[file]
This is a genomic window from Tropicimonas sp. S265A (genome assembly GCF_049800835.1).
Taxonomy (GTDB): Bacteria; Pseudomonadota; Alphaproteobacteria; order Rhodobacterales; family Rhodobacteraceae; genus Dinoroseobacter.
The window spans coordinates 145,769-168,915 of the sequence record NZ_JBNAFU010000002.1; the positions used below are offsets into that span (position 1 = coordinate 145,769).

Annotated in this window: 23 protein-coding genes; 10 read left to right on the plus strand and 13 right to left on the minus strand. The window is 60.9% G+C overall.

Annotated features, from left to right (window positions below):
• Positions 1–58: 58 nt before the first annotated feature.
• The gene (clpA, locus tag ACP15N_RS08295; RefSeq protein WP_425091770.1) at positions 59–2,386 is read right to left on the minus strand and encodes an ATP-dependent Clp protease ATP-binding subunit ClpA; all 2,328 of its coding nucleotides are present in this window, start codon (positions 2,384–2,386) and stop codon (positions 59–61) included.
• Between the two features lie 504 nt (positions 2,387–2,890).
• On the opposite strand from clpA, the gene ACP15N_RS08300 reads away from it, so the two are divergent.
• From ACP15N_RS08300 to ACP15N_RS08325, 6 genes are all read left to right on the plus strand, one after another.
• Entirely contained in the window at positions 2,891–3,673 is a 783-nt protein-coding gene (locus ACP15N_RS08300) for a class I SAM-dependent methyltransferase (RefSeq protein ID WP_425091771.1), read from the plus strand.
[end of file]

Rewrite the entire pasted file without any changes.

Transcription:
This is a genomic window from Tropicimonas sp. S265A (genome assembly GCF_049800835.1).
Taxonomy (GTDB): Bacteria; Pseudomonadota; Alphaproteobacteria; order Rhodobacterales; family Rhodobacteraceae; genus Dinoroseobacter.
The window spans coordinates 145,769-168,915 of the sequence record NZ_JBNAFU010000002.1; the positions used below are offsets into that span (position 1 = coordinate 145,769).

Annotated in this window: 23 protein-coding genes; 10 read left to right on the plus strand and 13 right to left on the minus strand. The window is 60.9% G+C overall.

Annotated features, from left to right (window positions below):
• Positions 1–58: 58 nt before the first annotated feature.
• The gene (clpA, locus tag ACP15N_RS08295; RefSeq protein WP_425091770.1) at positions 59–2,386 is read right to left on the minus strand and encodes an ATP-dependent Clp protease ATP-binding subunit ClpA; all 2,328 of its coding nucleotides are present in this window, start codon (positions 2,384–2,386) and stop codon (positions 59–61) included.
• Between the two features lie 504 nt (positions 2,387–2,890).
• On the opposite strand from clpA, the gene ACP15N_RS08300 reads away from it, so the two are divergent.
• From ACP15N_RS08300 to ACP15N_RS08325, 6 genes are all read left to right on the plus strand, one after another.
• Entirely contained in the window at positions 2,891–3,673 is a 783-nt protein-coding gene (locus ACP15N_RS08300) for a class I SAM-dependent methyltransferase (RefSeq protein ID WP_425091771.1), read from the plus strand.